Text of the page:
Long Island Behavior Analysis Conference

The Support of Adolescents and Adults with Autism in the Community – How to Establish Community and Life Skills That Will Endure

The United States is on the verge of a crisis as more than 800,000 children identified with Autism Spectrum Disorders (ASD) enter adulthood. Consequently, there are vastly larger numbers of adolescents and adults who need interventions and services than ever before. Unfortunately, the need continues to far exceed the available resources, leaving a generation of people with autism and their families in a programmatic, financial and personal limbo, and society-at-large economically diminished. Notwithstanding the recognized impending tsunami of individuals who will shortly enter adult service systems, the bulk of services currently available to support individuals with autism serve ages 0-21 (Gerhardt, 2009). Recently, Autism Speaks announced preliminary results of new research that estimates the costs of autism to society at a staggering $126 billion per year – a number that has tripled since 2006. The costs of providing care for each person with autism affected by intellectual disability through his or her lifespan is approximately $2.3 million. In light of the dearth of services and increasing costs, we should establish reliance on natural supports and build community and life skills that will endure so that individuals with ASD can navigate society productively and without complete dependence on service systems.

The community is composed of a diversity of preferences, philosophies, activities, and cultures, all of which operate according to different expectations or “organizational cultures.” For adolescents to learn and maintain requisite skills, education and training must be provided in the community as soon as possible. Specifically, education should take place in community environments where the student is likely to frequent and utilize as an adult (nuclear environment). Early and intense community immersion will ensure that the student has opportunities sufficient to develop and refine abilities to navigate and socialize in the community (Wehman & Thomas, 2006). Notwithstanding the research indicating that individuals with autism learn best in an environment in which the behavior is most likely to be displayed (Natural Environment Training; Koegel & Frea, 1993), or the seemingly common sense nature of the positive impacts of community immersion, full community integration is not yet a reality for many adolescents and young adults with ASD. This is especially true given that most individuals with ASD have not achieved effective social integration (Howlin, 2000; Orsmond, Krauss, & Seltzer, 2004).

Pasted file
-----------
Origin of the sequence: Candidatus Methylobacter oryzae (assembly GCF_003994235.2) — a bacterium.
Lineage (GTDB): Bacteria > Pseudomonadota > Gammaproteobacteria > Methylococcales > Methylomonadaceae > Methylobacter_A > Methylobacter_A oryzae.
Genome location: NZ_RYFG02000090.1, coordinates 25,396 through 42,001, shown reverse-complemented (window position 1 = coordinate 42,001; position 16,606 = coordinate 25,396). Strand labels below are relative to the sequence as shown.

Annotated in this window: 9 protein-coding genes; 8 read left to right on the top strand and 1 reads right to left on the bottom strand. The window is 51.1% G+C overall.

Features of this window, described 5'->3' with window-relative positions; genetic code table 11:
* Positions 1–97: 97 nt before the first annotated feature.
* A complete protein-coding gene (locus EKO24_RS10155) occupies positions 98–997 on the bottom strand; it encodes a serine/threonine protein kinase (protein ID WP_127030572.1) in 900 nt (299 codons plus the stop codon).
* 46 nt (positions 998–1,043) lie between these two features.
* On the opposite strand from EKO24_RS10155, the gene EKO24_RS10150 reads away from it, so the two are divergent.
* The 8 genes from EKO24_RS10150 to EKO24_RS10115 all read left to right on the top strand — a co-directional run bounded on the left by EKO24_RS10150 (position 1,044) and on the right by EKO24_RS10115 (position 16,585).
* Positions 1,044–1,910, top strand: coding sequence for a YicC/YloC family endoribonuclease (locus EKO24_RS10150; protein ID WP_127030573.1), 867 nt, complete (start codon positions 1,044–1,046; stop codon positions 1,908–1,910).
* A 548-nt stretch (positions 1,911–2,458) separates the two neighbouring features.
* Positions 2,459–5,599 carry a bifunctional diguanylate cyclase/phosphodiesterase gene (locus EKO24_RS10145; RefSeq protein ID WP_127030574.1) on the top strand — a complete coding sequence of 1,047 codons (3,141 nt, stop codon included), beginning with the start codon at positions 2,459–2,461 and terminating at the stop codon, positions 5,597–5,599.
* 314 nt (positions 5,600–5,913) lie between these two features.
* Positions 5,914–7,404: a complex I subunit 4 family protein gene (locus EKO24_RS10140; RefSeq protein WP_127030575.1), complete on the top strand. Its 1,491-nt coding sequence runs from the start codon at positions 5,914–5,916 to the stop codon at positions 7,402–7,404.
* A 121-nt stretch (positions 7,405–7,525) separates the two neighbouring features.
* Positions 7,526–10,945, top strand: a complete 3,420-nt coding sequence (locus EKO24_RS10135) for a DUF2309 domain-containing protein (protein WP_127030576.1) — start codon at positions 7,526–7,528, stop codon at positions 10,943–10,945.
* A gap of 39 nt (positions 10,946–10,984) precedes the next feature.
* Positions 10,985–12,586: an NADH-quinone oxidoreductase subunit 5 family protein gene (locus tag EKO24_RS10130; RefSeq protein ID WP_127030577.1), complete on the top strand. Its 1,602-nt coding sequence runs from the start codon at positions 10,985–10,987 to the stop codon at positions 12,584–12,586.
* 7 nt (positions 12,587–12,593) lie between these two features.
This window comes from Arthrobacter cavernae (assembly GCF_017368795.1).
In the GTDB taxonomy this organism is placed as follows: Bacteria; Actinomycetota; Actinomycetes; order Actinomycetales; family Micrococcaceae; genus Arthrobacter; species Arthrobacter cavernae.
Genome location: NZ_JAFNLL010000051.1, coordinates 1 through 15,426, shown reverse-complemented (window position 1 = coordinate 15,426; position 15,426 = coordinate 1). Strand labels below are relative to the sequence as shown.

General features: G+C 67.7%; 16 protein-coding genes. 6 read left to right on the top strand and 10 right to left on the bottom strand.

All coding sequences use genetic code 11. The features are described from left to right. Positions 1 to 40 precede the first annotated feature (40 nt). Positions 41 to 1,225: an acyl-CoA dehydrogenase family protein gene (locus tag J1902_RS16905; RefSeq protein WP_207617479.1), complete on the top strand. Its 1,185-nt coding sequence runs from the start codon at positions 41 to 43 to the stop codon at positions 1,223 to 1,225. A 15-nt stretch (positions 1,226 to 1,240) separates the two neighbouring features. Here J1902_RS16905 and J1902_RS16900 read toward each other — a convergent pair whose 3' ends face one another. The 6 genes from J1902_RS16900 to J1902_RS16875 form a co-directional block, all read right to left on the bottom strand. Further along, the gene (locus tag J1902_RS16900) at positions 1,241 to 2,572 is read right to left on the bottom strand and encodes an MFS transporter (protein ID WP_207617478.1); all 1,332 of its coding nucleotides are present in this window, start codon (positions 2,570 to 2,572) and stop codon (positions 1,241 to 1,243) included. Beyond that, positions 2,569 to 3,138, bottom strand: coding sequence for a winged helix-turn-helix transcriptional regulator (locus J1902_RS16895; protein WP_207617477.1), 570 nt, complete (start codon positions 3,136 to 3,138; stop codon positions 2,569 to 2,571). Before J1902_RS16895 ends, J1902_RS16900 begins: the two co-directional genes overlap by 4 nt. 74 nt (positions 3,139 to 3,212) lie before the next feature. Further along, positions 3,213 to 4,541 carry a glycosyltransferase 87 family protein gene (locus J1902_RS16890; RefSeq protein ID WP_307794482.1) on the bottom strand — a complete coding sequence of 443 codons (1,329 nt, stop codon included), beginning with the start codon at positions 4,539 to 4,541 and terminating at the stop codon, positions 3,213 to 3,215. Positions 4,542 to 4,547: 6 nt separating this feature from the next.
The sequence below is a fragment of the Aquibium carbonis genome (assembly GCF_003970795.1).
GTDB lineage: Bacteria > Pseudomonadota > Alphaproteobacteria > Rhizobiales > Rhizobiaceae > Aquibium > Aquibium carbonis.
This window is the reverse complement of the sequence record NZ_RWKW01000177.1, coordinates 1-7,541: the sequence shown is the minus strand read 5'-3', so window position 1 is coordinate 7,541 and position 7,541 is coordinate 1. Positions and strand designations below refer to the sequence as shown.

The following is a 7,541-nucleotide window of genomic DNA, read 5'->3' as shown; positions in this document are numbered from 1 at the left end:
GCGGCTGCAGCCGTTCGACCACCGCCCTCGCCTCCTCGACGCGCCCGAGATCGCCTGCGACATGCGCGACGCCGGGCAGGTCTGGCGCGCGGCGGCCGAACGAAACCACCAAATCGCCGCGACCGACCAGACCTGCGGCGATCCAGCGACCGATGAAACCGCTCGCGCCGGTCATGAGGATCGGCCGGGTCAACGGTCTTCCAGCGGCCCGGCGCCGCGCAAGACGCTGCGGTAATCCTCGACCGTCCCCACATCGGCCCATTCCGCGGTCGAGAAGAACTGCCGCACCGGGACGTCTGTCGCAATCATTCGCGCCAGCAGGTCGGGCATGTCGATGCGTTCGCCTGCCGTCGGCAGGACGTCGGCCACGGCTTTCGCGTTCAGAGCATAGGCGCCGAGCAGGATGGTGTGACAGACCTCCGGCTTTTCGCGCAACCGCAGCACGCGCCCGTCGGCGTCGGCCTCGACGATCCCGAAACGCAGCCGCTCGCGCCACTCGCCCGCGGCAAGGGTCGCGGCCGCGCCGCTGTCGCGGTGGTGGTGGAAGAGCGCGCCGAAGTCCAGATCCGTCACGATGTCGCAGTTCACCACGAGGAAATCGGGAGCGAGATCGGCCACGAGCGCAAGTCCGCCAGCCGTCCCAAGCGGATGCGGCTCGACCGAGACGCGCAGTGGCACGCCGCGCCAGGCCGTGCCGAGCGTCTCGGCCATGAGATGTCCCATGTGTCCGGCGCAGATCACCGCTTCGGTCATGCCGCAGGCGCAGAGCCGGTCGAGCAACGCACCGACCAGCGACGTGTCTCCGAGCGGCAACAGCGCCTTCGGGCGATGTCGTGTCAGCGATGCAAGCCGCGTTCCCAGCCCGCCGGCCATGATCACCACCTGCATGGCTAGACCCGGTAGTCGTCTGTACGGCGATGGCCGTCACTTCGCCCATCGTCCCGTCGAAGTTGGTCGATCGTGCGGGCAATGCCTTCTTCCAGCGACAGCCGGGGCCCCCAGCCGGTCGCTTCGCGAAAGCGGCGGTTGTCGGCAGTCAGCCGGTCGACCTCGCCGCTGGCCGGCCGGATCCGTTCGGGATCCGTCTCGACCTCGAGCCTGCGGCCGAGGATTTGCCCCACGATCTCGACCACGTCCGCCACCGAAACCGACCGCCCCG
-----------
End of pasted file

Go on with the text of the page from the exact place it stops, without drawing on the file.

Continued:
Although attempts are made to develop sustainable and generalizable skills that will be useful for successful community life prior to leaving public school systems, positive outcomes have not been noted. In the fields of education and training, the term “generalization” refers to displaying the knowledge or skill – learned in a teaching or training situation – in contexts where that knowledge or skill was not initially taught (Stokes & Baer, 1977). In other words, generalization occurs when a learned skill “transfers” to novel environments or contexts. Some examples of generalized skills include paying for a meal at a restaurant (after learning money skills in school), dressing to go to work (after learning how to put on and take off clothes at school), and responding to greetings at the mall (after learning to greet and respond to greetings at school). When learned knowledge or skill does not generalize, performance of a previously acquired skill fails in a novel environment. For example, an individual fails to cross a neighborhood street safely after practicing it correctly in school, fails to use a telephone at home when learning to do so at school, and cannot use a credit card in a store after practicing it successfully in a vocational training center.